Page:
The following is an article from a Community Grant recipient.
I live in a rural community surrounding Huachuca City, AZ. We have two Dollar Generals, a Circle K, and a Chevron with no fresh produce and very few healthy food choices. In town, 34% of the population and 46% of the children live below the poverty threshold. It is impossible to reach a supermarket by public transportation, meaning that those without vehicles have to shop within this food desert. The health consequences are severe: as in so many other communities with limited food access, ours suffers from high rates of type 2 diabetes and other diet-related health problems.
In 2018, I joined with a few other committed individuals in the community who were organizing to teach gardening and healthy eating and grow vegetables for those in need at no cost. Having grown up gardening in a food desert, I know how valuable that knowledge (once common knowledge, but not anymore) can be throughout life.
We believe that this communal approach is a great way to help others transition to healthier dietary lifestyles; it’s often more challenging to change eating habits alone.
By the following year, Huachuca City Community Garden was growing vegetables on a private property while trying to secure a permanent location. We produced 2,000 pounds of vegetables, which were distributed for free at the library and senior center. The library director, Suzanne Harvey, informed us of a beautiful property adjacent to the library. Only a five-minute walk from the Huachuca City School (K–8), the location was perfect for our goals of teaching healthy eating and home gardening and providing creative outdoor gardens for children. Suzanne even offered to dedicate a section of the library to books on plant-based diets and allowed us to use rooms in the library to teach healthy eating classes.
After formalizing an agreement with the town to use the neighboring land, we obtained funding from the Legacy Foundation of Southeast Arizona for fencing and raised garden beds. Then the pandemic began, food shortages, interrupted public transportation, and restrictions on public interactions followed. But those obstacles only made our work more important, and we responded. Over the next four months, we were able to grow and distribute 3,500 pounds of organic produce to those in need in four different subsidized housing complexes and poverty-stricken neighborhoods in our community.
We are now developing a teaching garden for children. As part of our STEM learning program, they will learn not only how to garden and how important vegetables are for their health, but also how plant growth is controlled by elements in nature. Thanks to the grant from the Center for Nutrition Studies, we are building raised beds, establishing irrigation, setting up a handwashing station, and purchasing garden tools, children’s tables and chairs, and books on plant-based nutrition.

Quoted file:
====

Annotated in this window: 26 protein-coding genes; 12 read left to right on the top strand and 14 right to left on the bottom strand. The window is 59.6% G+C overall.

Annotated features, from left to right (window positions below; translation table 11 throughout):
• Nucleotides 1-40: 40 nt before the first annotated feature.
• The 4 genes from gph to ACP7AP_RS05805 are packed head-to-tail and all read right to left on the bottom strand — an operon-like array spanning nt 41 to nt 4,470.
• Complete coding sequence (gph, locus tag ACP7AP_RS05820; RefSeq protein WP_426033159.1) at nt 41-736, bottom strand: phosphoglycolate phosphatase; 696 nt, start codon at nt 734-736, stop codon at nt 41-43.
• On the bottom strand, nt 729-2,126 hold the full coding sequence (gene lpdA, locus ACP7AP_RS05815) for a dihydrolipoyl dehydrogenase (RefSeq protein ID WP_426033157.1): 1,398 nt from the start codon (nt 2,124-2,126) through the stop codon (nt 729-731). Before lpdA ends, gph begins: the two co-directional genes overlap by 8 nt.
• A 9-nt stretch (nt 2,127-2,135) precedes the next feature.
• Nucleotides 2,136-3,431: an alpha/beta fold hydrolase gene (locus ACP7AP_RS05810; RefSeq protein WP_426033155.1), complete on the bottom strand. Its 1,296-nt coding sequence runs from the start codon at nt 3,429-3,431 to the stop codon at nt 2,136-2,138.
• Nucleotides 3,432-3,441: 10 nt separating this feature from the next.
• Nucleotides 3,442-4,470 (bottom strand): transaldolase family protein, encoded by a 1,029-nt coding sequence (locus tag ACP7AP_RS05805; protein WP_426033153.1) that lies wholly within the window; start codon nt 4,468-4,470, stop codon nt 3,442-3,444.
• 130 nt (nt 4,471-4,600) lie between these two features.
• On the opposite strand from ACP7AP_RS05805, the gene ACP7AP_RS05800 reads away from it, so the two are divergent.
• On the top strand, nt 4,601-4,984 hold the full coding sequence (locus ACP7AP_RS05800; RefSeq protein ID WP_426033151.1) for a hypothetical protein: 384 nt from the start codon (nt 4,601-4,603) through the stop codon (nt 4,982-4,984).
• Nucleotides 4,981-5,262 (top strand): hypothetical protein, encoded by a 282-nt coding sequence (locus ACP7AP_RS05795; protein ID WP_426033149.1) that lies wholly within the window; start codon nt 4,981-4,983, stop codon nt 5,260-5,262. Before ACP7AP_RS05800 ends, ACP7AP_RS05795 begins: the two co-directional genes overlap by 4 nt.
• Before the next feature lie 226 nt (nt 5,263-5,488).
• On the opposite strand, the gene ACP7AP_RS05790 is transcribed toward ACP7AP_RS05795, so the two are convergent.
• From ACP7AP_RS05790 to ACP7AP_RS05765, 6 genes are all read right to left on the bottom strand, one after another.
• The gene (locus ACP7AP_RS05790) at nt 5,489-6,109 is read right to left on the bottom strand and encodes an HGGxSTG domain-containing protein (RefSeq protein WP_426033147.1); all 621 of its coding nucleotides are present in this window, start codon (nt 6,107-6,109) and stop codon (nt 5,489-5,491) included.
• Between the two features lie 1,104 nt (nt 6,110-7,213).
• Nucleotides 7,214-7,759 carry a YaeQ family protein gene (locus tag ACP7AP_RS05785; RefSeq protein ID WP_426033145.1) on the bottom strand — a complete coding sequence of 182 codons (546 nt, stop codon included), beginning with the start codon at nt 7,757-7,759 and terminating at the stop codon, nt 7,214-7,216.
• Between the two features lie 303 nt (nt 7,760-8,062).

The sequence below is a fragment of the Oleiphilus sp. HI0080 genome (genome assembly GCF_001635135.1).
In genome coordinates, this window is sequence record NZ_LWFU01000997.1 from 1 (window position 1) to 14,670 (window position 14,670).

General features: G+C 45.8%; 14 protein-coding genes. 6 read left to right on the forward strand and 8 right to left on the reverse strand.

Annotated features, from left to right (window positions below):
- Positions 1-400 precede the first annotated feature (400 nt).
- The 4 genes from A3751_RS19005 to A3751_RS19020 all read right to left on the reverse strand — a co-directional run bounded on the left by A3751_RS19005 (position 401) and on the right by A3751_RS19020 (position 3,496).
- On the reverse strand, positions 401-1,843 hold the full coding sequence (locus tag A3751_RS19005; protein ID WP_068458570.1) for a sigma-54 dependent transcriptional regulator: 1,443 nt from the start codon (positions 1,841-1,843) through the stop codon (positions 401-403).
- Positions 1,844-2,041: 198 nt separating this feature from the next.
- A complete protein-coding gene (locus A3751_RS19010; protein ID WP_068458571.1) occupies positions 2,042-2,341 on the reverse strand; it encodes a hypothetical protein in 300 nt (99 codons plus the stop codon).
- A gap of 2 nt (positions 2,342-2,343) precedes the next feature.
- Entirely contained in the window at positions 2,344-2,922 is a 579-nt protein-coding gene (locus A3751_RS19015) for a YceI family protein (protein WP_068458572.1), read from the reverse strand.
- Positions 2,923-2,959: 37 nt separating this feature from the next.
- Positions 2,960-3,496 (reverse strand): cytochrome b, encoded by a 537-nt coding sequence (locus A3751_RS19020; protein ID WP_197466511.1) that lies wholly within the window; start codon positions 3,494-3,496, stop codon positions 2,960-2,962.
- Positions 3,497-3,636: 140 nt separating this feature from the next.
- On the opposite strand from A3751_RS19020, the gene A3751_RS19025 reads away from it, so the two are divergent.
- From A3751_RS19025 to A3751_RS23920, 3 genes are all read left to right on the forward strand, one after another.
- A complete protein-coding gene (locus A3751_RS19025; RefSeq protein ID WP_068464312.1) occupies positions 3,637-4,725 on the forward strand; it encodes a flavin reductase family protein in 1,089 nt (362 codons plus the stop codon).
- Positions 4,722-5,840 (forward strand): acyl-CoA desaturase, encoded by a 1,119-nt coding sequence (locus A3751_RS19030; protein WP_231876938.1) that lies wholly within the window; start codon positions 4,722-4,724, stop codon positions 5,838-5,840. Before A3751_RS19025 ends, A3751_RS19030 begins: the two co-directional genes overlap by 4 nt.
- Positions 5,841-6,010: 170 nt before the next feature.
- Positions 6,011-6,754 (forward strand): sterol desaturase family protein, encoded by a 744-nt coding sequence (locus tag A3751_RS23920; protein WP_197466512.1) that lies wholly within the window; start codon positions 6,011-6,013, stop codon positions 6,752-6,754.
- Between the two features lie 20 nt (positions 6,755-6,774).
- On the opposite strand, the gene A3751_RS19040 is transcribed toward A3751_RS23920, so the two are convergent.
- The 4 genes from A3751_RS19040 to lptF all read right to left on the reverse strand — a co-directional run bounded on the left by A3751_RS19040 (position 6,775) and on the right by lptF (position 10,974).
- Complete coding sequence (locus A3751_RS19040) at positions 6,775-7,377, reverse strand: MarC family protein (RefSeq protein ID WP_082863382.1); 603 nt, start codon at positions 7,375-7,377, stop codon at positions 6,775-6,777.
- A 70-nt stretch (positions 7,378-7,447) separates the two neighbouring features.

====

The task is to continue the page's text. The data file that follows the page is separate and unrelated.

We’re also currently building a greenhouse with the help of our volunteers, and we plan on building interactive exhibits to illustrate the importance of water, air, earth and sun for plant growth. Our volunteers, soldiers from nearby Fort Huachuca, come almost every Saturday. They also help to plant and maintain the gardens, which gives us an opportunity to let them taste the vegetables, discuss the benefits of healthy eating, and even share recipes.
Over time, our volunteers have shared their health stories and encouraged each other to eat healthier. For example, one soldier, after studying on his own, adopted a plant-based diet to combat his health challenges, which really impressed the other soldiers. We believe that this communal approach is a great way to help others transition to healthier dietary lifestyles; it’s often more challenging to change eating habits alone. The kind of informal discussions that we have with others at the garden—and helping them how to grow and cook vegetables—functions like a support group.
It has only been a couple of years since we began, but we’re very proud of what we have already accomplished, especially given the challenges of the pandemic. We’ve been able to work both with people we know and with people we never would have met if not for the garden—all together for the common benefit of our community. We’re growing produce for those in need and teaching healthy eating and home gardening and providing creative outdoor gardens for children. We hope that in the future we will be able to help residents establish gardens on their own properties so that they can walk from their kitchens to harvest fresh produce for their meals—true food security.
The T. Colin Campbell Center for Nutrition Studies (CNS) is committed to increasing awareness of the extraordinary impact that food has on the health of our bodies, our communities, and our planet. In support of this commitment, CNS has created a Community Grant initiative to empower sustainable food-based initiatives around the world by providing grants to enable innovative start-ups and to propel the growth of existing initiatives. Please consider making a donation to this great cause. 100% of your donation will go to support initiatives like the one you just read about in this article.
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